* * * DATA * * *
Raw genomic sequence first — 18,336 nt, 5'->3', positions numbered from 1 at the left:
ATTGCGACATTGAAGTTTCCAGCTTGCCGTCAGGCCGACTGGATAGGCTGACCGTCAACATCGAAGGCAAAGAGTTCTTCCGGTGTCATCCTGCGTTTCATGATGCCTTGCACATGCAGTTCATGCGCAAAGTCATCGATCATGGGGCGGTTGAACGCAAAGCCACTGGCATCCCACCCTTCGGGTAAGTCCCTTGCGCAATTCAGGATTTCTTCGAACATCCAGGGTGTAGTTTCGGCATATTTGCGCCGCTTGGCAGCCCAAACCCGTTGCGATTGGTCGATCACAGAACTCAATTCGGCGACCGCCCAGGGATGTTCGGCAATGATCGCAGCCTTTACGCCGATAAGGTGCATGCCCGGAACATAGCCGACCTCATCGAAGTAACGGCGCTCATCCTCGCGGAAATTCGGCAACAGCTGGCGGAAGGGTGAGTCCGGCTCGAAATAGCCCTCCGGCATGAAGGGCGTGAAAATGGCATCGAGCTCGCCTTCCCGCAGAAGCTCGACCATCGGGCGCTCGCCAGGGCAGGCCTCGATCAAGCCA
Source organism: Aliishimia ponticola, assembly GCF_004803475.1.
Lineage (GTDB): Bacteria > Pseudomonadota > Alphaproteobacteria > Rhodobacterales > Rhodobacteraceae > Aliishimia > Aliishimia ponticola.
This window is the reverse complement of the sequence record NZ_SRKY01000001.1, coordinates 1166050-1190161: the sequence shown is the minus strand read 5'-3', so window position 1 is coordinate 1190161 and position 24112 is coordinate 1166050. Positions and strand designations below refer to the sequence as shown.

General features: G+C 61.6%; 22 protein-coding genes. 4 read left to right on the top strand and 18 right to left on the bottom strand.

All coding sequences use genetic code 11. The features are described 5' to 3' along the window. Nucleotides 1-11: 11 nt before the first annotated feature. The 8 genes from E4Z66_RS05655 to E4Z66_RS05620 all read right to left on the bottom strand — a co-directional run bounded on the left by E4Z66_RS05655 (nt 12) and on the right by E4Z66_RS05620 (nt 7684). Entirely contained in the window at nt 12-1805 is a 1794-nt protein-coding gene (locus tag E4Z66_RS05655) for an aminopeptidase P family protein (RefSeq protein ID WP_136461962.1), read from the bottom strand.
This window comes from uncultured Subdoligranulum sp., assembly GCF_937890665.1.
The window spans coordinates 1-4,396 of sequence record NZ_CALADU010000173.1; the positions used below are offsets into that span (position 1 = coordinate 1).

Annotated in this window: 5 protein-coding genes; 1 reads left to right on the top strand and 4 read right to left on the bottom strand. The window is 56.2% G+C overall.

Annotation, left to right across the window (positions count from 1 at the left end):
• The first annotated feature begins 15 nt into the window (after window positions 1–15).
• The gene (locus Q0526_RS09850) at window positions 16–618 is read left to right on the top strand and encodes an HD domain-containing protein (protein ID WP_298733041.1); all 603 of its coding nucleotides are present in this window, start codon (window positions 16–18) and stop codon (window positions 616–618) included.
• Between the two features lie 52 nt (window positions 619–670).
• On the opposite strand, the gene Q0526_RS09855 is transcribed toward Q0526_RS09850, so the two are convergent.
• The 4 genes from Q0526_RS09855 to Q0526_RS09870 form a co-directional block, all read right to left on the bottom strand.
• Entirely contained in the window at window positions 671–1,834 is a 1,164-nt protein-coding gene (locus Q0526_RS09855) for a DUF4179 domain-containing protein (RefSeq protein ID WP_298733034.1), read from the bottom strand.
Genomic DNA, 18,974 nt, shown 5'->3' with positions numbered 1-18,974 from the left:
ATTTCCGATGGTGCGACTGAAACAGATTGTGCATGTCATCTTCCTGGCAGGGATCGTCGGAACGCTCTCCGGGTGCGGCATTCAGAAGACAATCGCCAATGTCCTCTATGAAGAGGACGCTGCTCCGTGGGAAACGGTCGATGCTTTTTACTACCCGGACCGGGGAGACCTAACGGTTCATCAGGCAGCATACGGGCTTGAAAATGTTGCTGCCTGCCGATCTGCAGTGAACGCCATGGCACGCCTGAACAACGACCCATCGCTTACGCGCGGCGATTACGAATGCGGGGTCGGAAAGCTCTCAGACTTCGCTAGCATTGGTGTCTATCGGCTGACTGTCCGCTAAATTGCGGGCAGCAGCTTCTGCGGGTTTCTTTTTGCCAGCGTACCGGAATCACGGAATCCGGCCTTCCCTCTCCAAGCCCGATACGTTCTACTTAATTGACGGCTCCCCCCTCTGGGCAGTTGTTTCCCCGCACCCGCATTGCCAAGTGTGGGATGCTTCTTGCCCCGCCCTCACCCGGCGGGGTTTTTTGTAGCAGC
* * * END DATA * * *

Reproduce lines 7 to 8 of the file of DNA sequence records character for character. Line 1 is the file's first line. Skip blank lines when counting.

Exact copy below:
All coding sequences use genetic code 11. The features are described 5' to 3' along the window. Nucleotides 1-11: 11 nt before the first annotated feature. The 8 genes from E4Z66_RS05655 to E4Z66_RS05620 all read right to left on the bottom strand — a co-directional run bounded on the left by E4Z66_RS05655 (nt 12) and on the right by E4Z66_RS05620 (nt 7684). Entirely contained in the window at nt 12-1805 is a 1794-nt protein-coding gene (locus tag E4Z66_RS05655) for an aminopeptidase P family protein (RefSeq protein ID WP_136461962.1), read from the bottom strand.
This window comes from uncultured Subdoligranulum sp., assembly GCF_937890665.1.